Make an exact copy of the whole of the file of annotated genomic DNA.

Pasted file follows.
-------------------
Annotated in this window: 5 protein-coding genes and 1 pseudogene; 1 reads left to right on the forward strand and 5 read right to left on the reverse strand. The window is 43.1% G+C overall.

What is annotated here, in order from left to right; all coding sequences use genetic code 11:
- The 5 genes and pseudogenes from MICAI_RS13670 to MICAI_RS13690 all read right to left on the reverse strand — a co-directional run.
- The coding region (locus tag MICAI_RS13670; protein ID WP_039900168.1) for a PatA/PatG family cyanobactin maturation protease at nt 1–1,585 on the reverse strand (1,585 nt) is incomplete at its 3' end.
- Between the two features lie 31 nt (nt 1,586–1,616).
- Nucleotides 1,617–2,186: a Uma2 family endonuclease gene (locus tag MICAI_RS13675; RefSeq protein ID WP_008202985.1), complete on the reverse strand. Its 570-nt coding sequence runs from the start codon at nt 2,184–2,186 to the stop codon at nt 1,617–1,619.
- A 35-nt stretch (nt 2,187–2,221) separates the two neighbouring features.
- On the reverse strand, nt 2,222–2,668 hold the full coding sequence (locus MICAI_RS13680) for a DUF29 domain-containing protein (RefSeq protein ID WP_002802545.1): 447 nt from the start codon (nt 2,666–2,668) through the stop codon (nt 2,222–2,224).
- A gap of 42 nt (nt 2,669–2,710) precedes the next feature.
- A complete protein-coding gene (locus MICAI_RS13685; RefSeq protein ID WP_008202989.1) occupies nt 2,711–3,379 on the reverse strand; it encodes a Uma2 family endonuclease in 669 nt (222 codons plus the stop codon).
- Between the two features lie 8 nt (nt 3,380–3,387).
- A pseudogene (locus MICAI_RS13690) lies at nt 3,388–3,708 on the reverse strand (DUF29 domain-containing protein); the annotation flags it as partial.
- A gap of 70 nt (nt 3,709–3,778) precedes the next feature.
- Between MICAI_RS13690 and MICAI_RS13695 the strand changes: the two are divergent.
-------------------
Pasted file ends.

Annotated in this window: 5 protein-coding genes and 1 pseudogene; 1 reads left to right on the forward strand and 5 read right to left on the reverse strand. The window is 43.1% G+C overall.

What is annotated here, in order from left to right; all coding sequences use genetic code 11:
- The 5 genes and pseudogenes from MICAI_RS13670 to MICAI_RS13690 all read right to left on the reverse strand — a co-directional run.
- The coding region (locus tag MICAI_RS13670; protein ID WP_039900168.1) for a PatA/PatG family cyanobactin maturation protease at nt 1–1,585 on the reverse strand (1,585 nt) is incomplete at its 3' end.
- Between the two features lie 31 nt (nt 1,586–1,616).
- Nucleotides 1,617–2,186: a Uma2 family endonuclease gene (locus tag MICAI_RS13675; RefSeq protein ID WP_008202985.1), complete on the reverse strand. Its 570-nt coding sequence runs from the start codon at nt 2,184–2,186 to the stop codon at nt 1,617–1,619.
- A 35-nt stretch (nt 2,187–2,221) separates the two neighbouring features.
- On the reverse strand, nt 2,222–2,668 hold the full coding sequence (locus MICAI_RS13680) for a DUF29 domain-containing protein (RefSeq protein ID WP_002802545.1): 447 nt from the start codon (nt 2,666–2,668) through the stop codon (nt 2,222–2,224).
- A gap of 42 nt (nt 2,669–2,710) precedes the next feature.
- A complete protein-coding gene (locus MICAI_RS13685; RefSeq protein ID WP_008202989.1) occupies nt 2,711–3,379 on the reverse strand; it encodes a Uma2 family endonuclease in 669 nt (222 codons plus the stop codon).
- Between the two features lie 8 nt (nt 3,380–3,387).
- A pseudogene (locus MICAI_RS13690) lies at nt 3,388–3,708 on the reverse strand (DUF29 domain-containing protein); the annotation flags it as partial.
- A gap of 70 nt (nt 3,709–3,778) precedes the next feature.
- Between MICAI_RS13690 and MICAI_RS13695 the strand changes: the two are divergent.